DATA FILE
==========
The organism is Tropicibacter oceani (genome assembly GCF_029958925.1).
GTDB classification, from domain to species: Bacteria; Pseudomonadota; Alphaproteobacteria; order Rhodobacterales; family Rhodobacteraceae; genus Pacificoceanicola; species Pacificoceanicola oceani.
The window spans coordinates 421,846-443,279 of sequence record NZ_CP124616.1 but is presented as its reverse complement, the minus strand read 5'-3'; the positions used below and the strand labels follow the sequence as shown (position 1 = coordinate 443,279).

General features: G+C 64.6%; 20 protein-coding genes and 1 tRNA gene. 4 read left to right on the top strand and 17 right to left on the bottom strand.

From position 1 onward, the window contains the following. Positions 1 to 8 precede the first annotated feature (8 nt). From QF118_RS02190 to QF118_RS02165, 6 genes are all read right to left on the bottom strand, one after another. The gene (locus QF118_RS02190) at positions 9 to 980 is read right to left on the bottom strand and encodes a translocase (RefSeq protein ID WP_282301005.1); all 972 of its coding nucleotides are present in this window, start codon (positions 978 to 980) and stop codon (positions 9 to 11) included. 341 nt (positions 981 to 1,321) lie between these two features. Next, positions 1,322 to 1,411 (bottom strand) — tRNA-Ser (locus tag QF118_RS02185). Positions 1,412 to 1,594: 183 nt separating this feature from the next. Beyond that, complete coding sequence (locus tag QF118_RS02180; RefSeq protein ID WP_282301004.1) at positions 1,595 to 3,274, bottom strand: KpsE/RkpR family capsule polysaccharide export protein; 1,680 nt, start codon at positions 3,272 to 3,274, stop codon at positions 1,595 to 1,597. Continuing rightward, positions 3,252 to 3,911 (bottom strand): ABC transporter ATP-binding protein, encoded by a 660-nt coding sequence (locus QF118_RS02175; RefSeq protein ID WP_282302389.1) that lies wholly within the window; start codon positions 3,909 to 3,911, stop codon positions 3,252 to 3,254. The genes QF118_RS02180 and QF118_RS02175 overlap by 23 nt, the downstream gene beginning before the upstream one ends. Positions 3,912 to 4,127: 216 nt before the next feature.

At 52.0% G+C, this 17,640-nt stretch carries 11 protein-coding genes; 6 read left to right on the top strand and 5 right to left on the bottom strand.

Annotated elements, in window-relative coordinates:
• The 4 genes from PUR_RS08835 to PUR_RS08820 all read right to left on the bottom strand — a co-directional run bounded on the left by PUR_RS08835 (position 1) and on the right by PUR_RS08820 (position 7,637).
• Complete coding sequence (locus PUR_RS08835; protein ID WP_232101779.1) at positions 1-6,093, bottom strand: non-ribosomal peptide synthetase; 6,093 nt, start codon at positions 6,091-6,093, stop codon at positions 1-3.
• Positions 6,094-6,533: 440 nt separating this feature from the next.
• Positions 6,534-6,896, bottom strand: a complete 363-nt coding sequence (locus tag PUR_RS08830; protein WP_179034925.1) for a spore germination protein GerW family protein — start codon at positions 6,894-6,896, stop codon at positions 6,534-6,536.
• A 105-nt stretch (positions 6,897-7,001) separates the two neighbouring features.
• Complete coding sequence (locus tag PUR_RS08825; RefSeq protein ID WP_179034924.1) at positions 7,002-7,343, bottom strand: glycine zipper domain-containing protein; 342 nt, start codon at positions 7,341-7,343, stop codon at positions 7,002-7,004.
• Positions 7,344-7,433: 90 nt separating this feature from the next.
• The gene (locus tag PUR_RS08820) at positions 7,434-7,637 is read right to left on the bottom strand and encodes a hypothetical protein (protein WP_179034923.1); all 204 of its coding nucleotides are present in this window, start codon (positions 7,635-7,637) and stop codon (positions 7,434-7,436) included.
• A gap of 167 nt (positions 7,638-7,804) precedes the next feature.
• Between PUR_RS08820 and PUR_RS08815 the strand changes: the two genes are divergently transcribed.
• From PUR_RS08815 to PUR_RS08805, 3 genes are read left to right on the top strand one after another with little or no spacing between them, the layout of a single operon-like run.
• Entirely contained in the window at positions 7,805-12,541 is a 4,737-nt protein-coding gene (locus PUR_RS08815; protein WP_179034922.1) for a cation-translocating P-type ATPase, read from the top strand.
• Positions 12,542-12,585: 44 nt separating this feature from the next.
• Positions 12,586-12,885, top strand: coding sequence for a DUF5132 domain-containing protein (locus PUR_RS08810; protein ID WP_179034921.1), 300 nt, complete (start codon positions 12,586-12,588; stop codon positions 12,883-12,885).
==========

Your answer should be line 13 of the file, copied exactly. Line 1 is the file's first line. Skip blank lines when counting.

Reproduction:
• Complete coding sequence (locus tag PUR_RS08825; RefSeq protein ID WP_179034924.1) at positions 7,002-7,343, bottom strand: glycine zipper domain-containing protein; 342 nt, start codon at positions 7,341-7,343, stop codon at positions 7,002-7,004.